Data Sciences are a critical part of drug development. During clinical research studies, a significant amount of data is generated, which needs to be carefully processed, analyzed, interpreted, and reported. In order to make crucial decisions during a clinical study, high-quality data is needed quickly. This is where Quotient Sciences’ integrated, in-house Data Sciences team comes in.
In this article, Dennis Henderson, Director of Statistics, gives an insight into what it’s like to be a Data Scientist at Quotient Sciences, the important role that Data Sciences play in clinical development, and what it takes to develop a successful career in this field.
What is your background and your current role at Quotient Sciences?
I joined Quotient Sciences 10 years ago as a Junior Statistician after completing an MSc in Mathematical Biology and Ecology. I’ve since progressed in my career within the company and now head up the Statistics function within the Data Sciences team. This group compromises Statisticians who are responsible for providing input into clinical study design and analysis methods, generating study randomization schemes, and carrying out formal analysis and interpretation of clinical data by employing statistical methods.
What initially interested you about a role in Data Sciences?
Applying mathematical and statistical skills to a meaningful role where you could directly see the benefit your work was providing was important to me. In addition, working for a contract research organization (CRO) has a great deal of variety and learning potential. You are constantly being exposed to a wide array of clinical study designs and endpoints, as well as clients from both large pharmaceutical companies and small biotechs, each with their own different requirements and demands. It’s a fast-paced environment, with many different activities ongoing at the same time, which means the job is never dull and you never stop learning.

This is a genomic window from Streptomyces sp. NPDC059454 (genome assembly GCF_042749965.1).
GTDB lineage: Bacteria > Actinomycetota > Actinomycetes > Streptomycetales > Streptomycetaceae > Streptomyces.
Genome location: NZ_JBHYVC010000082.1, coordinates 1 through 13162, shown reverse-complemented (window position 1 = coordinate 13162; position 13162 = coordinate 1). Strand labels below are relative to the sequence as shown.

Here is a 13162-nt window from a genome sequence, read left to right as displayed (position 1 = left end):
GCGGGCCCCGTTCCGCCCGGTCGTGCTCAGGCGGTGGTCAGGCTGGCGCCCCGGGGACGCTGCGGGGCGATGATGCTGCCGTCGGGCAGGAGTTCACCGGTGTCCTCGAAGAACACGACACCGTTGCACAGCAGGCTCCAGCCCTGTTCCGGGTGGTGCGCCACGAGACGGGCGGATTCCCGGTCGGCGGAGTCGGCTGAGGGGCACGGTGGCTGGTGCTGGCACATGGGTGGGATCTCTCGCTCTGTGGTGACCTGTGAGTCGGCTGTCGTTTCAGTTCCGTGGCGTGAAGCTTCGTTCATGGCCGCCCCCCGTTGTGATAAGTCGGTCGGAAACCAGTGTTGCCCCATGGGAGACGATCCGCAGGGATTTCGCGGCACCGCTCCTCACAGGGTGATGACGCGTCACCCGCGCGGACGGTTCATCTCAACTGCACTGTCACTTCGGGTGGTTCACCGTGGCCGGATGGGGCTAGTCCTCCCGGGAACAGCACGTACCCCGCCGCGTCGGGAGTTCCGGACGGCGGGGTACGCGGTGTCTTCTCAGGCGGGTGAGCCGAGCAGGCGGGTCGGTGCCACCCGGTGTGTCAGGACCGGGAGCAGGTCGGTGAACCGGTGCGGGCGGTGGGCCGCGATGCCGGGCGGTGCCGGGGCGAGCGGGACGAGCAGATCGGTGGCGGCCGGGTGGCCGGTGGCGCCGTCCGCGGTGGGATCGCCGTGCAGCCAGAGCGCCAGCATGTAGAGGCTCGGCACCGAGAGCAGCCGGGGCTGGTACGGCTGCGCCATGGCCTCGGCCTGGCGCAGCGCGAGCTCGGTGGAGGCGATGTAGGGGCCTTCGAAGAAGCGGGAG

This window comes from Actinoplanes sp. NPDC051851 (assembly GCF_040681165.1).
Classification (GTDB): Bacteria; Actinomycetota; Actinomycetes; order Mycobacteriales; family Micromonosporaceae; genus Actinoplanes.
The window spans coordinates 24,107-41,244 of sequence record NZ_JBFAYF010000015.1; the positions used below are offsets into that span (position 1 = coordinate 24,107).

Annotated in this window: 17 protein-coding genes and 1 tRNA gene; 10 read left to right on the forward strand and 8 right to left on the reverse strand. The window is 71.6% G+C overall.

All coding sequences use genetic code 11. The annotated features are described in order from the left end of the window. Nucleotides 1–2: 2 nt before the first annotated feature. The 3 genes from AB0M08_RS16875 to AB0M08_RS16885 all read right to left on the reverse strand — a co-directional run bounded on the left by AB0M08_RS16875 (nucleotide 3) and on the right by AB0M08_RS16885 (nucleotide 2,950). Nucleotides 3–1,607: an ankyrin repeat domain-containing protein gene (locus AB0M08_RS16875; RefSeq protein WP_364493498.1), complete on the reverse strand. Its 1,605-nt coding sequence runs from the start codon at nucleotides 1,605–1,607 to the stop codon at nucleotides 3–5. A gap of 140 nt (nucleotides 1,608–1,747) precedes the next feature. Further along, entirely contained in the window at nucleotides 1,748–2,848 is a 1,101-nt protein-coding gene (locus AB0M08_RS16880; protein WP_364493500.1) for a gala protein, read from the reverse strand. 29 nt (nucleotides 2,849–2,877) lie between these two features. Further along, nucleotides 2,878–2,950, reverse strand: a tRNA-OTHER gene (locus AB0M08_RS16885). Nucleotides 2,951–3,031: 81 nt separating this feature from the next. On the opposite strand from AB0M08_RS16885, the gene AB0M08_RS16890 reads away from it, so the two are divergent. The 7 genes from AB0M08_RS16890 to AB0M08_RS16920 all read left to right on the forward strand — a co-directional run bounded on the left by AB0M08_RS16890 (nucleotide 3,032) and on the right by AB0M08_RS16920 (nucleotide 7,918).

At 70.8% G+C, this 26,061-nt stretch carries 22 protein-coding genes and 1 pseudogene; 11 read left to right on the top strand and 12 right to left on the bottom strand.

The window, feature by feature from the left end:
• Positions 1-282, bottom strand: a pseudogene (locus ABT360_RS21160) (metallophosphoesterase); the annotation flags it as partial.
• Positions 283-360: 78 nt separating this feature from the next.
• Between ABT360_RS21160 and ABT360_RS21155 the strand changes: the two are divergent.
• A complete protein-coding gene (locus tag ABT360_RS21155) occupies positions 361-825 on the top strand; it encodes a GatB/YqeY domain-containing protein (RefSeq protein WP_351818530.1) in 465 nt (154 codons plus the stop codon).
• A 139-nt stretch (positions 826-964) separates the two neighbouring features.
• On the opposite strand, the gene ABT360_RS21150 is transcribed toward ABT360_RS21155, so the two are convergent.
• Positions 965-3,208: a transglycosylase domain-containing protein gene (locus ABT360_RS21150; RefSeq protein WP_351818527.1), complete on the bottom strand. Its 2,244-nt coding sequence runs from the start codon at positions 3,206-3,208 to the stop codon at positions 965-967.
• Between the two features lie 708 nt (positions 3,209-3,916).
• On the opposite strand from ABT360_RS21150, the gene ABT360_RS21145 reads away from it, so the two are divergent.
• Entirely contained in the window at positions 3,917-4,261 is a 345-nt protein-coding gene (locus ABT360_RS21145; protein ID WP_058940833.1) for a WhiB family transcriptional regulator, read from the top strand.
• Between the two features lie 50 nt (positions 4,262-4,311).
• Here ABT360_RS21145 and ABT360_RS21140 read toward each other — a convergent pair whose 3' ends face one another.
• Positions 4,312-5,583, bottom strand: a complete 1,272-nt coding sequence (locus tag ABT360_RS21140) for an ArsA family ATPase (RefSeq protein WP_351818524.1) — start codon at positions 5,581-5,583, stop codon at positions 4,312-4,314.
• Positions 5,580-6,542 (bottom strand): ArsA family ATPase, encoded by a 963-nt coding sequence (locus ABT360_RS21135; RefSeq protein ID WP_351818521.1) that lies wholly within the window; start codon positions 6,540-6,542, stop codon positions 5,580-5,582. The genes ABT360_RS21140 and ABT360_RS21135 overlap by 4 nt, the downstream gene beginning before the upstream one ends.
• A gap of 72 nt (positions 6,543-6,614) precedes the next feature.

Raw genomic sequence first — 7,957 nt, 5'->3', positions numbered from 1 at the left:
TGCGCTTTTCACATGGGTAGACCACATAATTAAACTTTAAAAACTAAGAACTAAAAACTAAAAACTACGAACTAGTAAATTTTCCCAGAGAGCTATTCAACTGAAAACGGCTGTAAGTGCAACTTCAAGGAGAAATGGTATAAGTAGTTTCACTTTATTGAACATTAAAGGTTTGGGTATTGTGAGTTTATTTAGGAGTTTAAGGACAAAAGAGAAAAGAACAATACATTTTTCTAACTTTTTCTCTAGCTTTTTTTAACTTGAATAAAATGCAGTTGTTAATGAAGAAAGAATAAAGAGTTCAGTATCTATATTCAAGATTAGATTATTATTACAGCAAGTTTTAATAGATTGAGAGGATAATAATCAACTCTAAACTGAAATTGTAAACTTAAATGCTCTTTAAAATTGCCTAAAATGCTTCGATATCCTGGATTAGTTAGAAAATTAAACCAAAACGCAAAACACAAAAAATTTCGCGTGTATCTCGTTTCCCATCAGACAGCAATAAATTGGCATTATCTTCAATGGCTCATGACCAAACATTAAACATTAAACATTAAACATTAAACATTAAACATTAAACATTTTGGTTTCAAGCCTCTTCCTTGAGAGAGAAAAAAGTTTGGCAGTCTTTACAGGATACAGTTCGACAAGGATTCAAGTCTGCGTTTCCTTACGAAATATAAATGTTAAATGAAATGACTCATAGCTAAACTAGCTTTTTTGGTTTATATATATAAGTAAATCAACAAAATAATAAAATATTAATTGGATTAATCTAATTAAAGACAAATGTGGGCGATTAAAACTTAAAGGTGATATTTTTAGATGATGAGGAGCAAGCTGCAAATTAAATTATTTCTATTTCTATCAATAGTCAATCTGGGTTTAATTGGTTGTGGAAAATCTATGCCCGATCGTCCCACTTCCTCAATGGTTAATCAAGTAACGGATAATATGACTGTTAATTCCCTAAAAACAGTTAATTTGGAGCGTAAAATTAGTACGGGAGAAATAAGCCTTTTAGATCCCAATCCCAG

How does Data Sciences support early clinical development?
Data Sciences support clinical studies through the entire lifecycle of the program at both of Quotient Sciences’ clinical sites in Nottingham, UK, and Miami, USA. Our colleagues play an influential role right from the start of a program, getting involved in the initial study scoping and design. Throughout the trial conduct, the Data Sciences team can support crucial in-study decisions and ad-hoc analysis requests with the provision of high-quality and timely deliverables. Our reporting teams then work together following completion of trial conduct to bring the key message out of the data to support the sponsor with further clinical development, all while delivering industry-standard tables, figures, and listings (TFLs), Clinical Data Interchange Standards Consortium (CDISC) datasets, and International Council for Harmonisation of Technical Requirements for Pharmaceuticals for Human Use (ICH)-compliant reports.
What different roles are there within the Data Sciences team at Quotient Sciences?
Data Sciences at Quotient Sciences is comprised of six distinct functions (Database Programming, Data Management, Statical Programming, Statistics, Pharmacokinetics (PK), and Medical Writing), each with their own unique roles and responsibilities. While Database Programming and Data Management focus on the collection and quality of the data at our clinical sites, the Statistics, Statistical Programming, and PK functions are primarily responsible for the reporting, analysis, and interpretation of this study data. Our Medical Writing team then focus on bringing the study narrative and data together by authoring high-quality and industry-compliant clinical study reports.
How do the different functions within Data Sciences work together?
There is a great deal of collaboration between each department as the clinical study data flows through each of the distinct functions during the lifetime of the clinical study, from collection to reporting. The collaboration isn’t just limited to Data Sciences, as we often work closely with Clinicians, Pharmacologists, Bioanalysts, and Project Managers who also play a very important role in designing, delivery, and reporting a clinical study.
What would your advice be to a graduate looking to start their career in Data Sciences?
All roles across Data Sciences benefit someone who has great problem-solving skills, a keen eye for detail, and an inquisitive nature. To progress your career, it’s essential to be able to provide evidence of these skills and to always be prepared for unexpected or unplanned scenarios.
If you are interested in learning more about open positions in our Data Sciences department, please visit: Quotient Sciences' Careers